Promoting the Union as an Organising Union

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2018 National Delegate Conference
20 February 2018
Carried as Amended

Conference notes that since the formation of UNISON twenty five years ago there has been significant progress in recruiting and organising new members. As a result of the work done across the whole union, UNISON is now the largest UK trade union. It is particularly pleasing, from the point of view of the future of the union, to note that there has been a year on year increase in the number of young members joining, at a time when other unions report difficulties in attracting young members. The continued increase in private sector membership shows the importance of following public service workers into the private sector, even while UNISON remains committed to public provision of public services. All this has been achieved at a time when the challenges facing the trade union movement both nationally and internationally have never been greater.

Nevertheless Conference is aware that much remains to be done to turn UNISON into an ‘organising union’. The variation in membership density between branches and employers shows the scope for increased effectiveness. One of the biggest challenges remains embedding best practice across the whole union.

Conference believes that to be more effective we need to ensure that all parts of the union are focussed on:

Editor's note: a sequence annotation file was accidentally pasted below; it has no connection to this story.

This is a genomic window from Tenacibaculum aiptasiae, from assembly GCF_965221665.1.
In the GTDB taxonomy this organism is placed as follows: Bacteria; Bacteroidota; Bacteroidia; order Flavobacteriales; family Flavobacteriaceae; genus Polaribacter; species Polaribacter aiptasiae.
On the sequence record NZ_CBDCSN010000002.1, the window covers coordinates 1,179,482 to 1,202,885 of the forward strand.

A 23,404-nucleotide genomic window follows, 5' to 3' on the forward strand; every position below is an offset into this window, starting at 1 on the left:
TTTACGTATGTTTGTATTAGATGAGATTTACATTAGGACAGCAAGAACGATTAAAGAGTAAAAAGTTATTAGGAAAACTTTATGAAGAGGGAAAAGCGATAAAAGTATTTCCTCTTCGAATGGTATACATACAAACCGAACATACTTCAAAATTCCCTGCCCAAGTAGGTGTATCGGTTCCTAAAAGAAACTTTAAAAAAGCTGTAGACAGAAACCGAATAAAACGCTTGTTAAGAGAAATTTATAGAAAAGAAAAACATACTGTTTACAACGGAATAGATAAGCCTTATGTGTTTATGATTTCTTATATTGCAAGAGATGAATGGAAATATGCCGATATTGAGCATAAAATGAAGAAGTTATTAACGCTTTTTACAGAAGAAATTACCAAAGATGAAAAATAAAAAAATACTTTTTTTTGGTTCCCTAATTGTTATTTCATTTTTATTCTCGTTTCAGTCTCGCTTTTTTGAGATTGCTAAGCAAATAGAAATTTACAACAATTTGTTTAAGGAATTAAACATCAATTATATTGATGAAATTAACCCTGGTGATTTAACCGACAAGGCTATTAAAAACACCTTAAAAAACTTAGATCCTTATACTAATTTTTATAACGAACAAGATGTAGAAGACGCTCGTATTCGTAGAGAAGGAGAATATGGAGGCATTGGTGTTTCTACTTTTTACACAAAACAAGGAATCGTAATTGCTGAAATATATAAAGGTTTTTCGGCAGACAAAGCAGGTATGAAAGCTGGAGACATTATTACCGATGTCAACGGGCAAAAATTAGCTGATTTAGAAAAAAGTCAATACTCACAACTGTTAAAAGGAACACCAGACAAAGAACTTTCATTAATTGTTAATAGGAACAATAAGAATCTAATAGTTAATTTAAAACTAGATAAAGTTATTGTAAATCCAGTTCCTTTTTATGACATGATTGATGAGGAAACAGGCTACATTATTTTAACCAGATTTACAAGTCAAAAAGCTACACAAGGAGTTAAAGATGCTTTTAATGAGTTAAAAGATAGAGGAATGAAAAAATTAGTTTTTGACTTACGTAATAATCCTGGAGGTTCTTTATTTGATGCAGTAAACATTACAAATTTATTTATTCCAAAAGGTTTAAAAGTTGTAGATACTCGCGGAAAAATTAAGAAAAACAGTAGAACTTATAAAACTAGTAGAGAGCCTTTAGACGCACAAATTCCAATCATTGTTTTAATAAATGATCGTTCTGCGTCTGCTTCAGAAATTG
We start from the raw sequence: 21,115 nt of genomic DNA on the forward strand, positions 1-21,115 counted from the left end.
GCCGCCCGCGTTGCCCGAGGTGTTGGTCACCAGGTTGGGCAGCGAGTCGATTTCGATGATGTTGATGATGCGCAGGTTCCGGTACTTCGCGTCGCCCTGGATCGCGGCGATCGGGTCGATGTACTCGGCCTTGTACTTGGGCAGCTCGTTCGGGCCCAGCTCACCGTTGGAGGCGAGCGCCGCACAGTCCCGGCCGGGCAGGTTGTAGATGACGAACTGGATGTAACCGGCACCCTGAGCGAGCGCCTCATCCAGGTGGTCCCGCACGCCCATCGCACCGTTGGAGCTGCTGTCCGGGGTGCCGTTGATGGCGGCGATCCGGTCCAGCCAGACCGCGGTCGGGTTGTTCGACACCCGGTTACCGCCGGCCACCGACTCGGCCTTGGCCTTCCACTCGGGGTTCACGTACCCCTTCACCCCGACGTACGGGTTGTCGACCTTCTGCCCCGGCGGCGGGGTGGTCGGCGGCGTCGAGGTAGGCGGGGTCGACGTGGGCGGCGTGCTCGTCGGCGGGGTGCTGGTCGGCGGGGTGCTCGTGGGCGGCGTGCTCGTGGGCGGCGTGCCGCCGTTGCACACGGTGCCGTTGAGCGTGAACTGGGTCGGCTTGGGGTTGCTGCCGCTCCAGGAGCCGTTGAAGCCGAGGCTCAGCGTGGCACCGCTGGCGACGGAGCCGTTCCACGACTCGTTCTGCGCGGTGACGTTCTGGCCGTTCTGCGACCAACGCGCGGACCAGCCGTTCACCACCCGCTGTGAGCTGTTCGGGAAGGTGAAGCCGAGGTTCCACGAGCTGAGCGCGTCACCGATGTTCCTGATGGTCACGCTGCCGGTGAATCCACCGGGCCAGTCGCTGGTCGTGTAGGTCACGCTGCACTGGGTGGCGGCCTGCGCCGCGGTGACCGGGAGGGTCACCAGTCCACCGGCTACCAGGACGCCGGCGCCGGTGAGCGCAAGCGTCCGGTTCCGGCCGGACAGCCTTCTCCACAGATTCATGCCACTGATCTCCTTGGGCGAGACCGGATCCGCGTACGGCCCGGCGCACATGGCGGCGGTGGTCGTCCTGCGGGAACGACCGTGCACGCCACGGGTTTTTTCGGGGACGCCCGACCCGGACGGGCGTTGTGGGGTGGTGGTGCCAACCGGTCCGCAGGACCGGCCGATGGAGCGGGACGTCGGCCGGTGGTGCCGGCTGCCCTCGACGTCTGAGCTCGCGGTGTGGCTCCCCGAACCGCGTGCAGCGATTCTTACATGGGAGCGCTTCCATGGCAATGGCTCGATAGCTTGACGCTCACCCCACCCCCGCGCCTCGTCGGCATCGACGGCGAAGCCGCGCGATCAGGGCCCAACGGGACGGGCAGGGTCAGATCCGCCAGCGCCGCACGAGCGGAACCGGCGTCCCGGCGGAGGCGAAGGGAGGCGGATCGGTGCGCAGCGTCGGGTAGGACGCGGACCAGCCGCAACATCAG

1)Increasing membership engagement both in terms of the democratic processes and in the promotion of UNISON policies. Self Organised Groups and Migrant Networks clearly have a role to play in this crucial work;

2)Developing more activists across the whole union, particularly in those areas where there is under-representation such as the private sector and from areas that are under-represented such as low paid women, Black and migrant workers.

Conference calls on the National Executive Council to look at how this can be achieved and report back to a future Conference, having regard to the following challenges:

a)Making sure that best practice is more effectively disseminated to activists and organisers at all levels and in all parts of the union as and when it is identified;

b)Overcoming the barriers posed in organising employers whose workforce cuts across current branch, regional and service group boundaries;

c)The challenge faced by branches in organising and representing an increasingly fragmented membership, when many activists employed by the core public sector employer are denied facility time, particularly when covering workers not employed by the core employer;

d)How to ensure greater inclusion at branch and regional and national level for private and voluntary sector members;

e)Preparing the union to deal with the threat posed by automation, both in terms of its impact on jobs and organising.

Recognising that we need a whole union response including support from our retired members.